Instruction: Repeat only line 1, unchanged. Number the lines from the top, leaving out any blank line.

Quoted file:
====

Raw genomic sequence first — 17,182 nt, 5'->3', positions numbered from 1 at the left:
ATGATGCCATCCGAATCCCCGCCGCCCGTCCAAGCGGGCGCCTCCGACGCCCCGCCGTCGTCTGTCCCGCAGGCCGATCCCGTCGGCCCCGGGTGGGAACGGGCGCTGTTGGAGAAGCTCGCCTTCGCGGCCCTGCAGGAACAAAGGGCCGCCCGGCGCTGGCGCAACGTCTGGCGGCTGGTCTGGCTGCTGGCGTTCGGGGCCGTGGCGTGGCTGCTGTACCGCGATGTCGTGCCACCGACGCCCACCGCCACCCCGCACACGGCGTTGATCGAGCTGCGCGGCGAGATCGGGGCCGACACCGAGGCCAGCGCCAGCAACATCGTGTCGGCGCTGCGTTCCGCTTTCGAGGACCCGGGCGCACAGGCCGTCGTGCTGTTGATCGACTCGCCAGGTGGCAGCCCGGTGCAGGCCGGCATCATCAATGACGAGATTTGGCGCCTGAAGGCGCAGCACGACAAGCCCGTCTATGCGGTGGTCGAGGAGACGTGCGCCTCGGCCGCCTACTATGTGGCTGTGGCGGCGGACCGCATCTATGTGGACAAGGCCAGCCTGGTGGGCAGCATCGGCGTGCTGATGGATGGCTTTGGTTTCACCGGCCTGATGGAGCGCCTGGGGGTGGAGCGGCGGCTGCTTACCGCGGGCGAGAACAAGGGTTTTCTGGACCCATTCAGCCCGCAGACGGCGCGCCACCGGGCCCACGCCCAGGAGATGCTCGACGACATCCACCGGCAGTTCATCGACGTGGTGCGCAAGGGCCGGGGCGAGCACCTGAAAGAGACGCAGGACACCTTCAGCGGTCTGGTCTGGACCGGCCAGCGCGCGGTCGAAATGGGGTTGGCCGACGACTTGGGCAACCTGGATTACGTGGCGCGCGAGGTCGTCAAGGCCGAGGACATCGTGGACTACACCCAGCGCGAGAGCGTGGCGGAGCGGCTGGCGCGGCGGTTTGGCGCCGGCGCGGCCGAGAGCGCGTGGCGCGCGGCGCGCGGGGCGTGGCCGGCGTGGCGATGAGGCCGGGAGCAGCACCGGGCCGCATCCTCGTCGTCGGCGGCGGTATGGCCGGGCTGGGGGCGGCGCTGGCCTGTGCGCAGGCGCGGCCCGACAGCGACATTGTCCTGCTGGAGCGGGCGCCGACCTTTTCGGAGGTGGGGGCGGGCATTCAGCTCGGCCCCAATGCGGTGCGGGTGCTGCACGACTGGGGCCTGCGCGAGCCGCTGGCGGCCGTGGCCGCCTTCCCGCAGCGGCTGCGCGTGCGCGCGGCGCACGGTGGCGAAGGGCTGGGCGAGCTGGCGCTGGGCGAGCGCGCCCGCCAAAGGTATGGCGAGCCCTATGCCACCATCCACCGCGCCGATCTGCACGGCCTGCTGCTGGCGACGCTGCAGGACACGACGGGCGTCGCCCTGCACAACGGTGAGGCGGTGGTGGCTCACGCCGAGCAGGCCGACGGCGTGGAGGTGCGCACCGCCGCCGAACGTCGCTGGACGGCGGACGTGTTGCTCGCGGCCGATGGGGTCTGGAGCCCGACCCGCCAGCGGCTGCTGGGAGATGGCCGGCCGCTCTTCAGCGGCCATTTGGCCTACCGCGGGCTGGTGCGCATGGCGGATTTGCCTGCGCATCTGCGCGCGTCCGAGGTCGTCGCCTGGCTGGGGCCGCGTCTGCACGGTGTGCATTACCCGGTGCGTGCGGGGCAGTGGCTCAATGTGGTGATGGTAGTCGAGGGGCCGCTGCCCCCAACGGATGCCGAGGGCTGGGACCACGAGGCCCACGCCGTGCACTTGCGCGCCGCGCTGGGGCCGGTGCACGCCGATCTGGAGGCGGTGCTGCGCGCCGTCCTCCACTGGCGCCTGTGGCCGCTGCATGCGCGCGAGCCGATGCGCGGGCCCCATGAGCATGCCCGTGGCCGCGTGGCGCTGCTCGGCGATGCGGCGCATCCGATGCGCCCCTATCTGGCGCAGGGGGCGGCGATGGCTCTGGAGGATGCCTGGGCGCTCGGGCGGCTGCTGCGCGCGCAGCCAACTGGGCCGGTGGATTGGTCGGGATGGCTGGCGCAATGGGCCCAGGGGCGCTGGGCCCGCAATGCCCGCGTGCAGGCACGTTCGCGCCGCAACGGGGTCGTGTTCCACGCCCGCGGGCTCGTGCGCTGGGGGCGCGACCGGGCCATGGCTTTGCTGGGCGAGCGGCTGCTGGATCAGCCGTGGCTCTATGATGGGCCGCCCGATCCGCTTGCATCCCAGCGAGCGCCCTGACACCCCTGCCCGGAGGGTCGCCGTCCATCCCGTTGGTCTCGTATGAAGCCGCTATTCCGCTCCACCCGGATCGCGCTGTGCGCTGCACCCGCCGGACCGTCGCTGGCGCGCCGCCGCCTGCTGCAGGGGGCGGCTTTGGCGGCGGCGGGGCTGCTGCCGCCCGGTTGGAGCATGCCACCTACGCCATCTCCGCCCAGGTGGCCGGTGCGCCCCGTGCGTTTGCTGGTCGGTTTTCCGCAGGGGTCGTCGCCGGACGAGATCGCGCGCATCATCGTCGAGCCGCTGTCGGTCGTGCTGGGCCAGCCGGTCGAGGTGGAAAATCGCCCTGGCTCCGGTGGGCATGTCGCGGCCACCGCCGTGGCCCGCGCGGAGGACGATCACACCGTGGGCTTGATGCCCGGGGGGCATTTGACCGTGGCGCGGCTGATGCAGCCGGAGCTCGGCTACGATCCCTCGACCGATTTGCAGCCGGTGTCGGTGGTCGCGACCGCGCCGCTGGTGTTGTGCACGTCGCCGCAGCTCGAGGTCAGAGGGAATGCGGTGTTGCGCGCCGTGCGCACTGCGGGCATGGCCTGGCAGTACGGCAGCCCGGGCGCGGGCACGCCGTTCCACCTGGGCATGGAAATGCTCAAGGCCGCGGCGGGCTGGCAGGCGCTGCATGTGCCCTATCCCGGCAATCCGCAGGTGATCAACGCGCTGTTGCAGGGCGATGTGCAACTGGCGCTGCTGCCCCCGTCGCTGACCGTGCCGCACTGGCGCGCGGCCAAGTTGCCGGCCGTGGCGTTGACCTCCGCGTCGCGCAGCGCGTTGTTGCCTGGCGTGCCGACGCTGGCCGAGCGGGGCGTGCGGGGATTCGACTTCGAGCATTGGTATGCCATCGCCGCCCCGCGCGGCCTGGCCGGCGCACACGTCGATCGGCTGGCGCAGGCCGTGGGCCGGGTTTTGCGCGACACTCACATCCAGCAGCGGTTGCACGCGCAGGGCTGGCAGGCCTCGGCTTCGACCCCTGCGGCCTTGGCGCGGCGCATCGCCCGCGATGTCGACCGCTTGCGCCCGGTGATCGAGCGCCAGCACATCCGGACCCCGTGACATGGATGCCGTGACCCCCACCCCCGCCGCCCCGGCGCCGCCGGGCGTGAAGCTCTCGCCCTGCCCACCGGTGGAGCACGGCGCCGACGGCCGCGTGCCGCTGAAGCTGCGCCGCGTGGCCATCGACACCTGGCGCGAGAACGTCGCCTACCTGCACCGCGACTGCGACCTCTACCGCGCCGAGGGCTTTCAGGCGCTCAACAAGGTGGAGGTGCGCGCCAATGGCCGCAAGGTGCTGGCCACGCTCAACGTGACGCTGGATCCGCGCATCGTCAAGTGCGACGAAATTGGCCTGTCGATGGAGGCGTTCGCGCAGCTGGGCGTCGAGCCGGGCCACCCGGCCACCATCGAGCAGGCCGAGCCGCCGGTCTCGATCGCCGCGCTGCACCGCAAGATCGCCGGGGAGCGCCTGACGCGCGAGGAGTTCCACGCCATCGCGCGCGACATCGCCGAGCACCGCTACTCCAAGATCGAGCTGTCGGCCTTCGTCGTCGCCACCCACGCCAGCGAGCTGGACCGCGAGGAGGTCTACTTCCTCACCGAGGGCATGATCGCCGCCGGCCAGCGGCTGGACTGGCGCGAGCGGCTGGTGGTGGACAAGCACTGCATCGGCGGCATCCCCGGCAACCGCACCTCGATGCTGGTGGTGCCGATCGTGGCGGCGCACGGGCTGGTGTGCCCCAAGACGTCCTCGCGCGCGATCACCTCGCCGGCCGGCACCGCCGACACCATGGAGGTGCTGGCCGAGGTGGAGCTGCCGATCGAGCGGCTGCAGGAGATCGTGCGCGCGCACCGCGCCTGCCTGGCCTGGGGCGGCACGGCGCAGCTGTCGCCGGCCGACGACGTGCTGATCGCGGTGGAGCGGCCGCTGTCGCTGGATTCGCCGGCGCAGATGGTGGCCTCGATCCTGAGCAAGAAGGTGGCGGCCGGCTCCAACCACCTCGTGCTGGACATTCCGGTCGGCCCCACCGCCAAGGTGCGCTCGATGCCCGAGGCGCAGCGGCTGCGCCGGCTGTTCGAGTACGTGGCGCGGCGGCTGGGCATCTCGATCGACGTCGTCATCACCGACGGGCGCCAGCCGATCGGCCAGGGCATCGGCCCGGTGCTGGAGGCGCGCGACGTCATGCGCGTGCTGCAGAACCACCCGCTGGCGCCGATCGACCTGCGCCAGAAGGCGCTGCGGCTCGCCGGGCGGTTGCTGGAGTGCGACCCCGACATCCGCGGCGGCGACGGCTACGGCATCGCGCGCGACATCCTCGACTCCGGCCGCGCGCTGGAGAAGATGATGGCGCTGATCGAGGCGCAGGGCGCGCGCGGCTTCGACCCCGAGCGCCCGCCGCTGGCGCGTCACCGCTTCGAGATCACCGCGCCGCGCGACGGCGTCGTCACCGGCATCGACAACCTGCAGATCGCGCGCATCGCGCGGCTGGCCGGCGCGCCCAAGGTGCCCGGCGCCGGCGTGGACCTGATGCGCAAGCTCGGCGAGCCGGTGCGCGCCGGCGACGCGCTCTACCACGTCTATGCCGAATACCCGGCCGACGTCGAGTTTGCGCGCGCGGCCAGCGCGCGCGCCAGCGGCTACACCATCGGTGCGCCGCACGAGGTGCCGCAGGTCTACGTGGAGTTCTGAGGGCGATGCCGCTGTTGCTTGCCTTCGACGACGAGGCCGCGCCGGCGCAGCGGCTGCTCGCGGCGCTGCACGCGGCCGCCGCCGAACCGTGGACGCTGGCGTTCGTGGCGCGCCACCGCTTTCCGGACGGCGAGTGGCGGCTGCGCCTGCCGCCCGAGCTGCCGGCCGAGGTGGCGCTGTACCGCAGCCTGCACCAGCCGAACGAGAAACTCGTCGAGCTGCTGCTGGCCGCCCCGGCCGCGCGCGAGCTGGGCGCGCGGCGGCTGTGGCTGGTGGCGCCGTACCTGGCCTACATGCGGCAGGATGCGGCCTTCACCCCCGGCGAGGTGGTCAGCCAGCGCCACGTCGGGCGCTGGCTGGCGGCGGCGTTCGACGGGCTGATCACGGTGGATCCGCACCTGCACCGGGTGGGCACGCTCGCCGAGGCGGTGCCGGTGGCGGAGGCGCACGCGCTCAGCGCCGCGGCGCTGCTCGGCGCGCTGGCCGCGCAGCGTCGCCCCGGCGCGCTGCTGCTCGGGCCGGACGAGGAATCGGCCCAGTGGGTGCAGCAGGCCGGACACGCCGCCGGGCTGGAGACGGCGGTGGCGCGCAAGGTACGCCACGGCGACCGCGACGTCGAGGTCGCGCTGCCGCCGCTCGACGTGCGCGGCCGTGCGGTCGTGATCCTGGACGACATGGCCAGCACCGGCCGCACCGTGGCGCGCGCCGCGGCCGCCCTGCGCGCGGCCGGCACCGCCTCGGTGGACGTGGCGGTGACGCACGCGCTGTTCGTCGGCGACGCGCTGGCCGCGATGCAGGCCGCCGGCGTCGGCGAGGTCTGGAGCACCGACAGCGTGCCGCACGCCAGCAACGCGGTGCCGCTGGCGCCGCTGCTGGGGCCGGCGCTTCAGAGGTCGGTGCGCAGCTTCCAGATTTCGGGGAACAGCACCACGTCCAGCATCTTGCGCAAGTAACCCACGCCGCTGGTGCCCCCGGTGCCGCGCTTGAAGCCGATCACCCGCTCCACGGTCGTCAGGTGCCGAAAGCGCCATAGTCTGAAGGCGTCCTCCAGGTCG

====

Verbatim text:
Raw genomic sequence first — 17,182 nt, 5'->3', positions numbered from 1 at the left: